It all began in August 1885, to celebrate the birthday of then-Crown Princess Wilhelmina; following the September 1948 ascension of her daughter Queen Juliana the celebration was shifted to the current date, and when Wilhelmina's granddaughter came to the throne in April 1980 it was decided to leave the Queen's Day where it is, since Queen Beatrix's birthday is January 31st.
The festivities begin with Koninginnenacht, or Queen's Night, held in major cities the night before since the mid-1990s, during which night clubs and bars often stay open all night to accomodate revellers; Queen's Night was originally instituted to forestall the emerging trend of Queen's Day rioting - the entirely sensible rationale being that a celebration was preferable to a curfew. Needless to say, the rioting ended.
Queen's Day itself is marked by the orange craze, or oranjegekte, during which the Dutch show their affection for their sovereign by wearing orange, the colour of the royal House of Orange-Nassau. The day also sees a 'vrijmarkt' or 'free-market' - a kind of country-wide yard sale; it has been estimated that 1.8 million people end up circulating about 200 million euros during the vrijmarkt - about 111 euros each on average - all of it a tax-free gift of Her Majesty's government. The event is also a boon to the less well-off, as any items still unsold by the end of the day tend to be left on the kerbside, and can provide rich pickings depending on the district.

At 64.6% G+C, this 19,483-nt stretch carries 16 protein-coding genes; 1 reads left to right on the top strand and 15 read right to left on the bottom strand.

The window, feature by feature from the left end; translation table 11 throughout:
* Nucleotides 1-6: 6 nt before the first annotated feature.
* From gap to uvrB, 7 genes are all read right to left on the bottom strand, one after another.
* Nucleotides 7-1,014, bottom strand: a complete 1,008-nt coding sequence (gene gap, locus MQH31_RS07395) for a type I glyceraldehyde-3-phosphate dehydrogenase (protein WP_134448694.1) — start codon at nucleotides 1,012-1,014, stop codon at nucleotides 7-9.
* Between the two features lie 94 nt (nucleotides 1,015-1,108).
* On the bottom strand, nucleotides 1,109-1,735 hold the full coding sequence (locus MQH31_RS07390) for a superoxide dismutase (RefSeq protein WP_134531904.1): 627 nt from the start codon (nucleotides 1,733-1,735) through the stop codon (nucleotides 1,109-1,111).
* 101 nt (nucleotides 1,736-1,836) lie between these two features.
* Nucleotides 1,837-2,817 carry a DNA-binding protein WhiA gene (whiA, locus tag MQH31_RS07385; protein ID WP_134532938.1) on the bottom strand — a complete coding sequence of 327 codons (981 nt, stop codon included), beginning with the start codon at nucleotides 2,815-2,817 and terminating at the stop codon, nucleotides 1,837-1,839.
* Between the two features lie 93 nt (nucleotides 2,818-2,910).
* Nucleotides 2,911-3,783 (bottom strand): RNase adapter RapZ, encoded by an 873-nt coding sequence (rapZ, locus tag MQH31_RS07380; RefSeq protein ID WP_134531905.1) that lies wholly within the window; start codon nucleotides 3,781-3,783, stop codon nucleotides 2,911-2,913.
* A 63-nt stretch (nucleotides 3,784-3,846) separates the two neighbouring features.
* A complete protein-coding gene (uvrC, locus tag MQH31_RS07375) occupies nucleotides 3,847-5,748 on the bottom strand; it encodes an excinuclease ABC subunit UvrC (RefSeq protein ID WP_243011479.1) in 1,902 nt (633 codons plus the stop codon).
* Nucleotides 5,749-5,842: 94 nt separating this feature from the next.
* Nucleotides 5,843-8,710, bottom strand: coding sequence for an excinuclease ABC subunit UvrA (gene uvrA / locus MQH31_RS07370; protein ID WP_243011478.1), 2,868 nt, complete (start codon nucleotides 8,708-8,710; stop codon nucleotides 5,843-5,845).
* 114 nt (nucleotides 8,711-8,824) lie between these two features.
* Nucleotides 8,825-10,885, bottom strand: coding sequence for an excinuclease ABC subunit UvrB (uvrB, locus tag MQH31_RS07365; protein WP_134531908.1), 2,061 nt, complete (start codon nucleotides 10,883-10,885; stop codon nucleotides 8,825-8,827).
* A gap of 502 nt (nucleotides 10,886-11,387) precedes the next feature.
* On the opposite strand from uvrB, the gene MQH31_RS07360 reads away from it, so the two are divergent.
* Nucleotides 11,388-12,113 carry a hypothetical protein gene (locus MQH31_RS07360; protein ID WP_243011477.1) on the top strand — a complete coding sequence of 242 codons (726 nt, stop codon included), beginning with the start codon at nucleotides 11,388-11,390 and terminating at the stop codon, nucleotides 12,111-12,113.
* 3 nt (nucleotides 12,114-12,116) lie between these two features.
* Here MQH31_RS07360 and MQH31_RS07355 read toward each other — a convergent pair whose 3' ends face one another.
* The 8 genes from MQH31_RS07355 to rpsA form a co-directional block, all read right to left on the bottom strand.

Each year the Queen and Royal Family try to visit a different locale to celebrate Queen's Day. Only twice in her reign have the festivities had to be cancelled... In 2001 Hoogeveen and Meppel lost out as part of an effort to combat an outbreak of foot-and-mouth disease, but were visited the following year as a consolation; in 2009, of course, festivities across the country were cancelled as a result of an attack by Karst Tates in Apeldoorn.
share on: facebook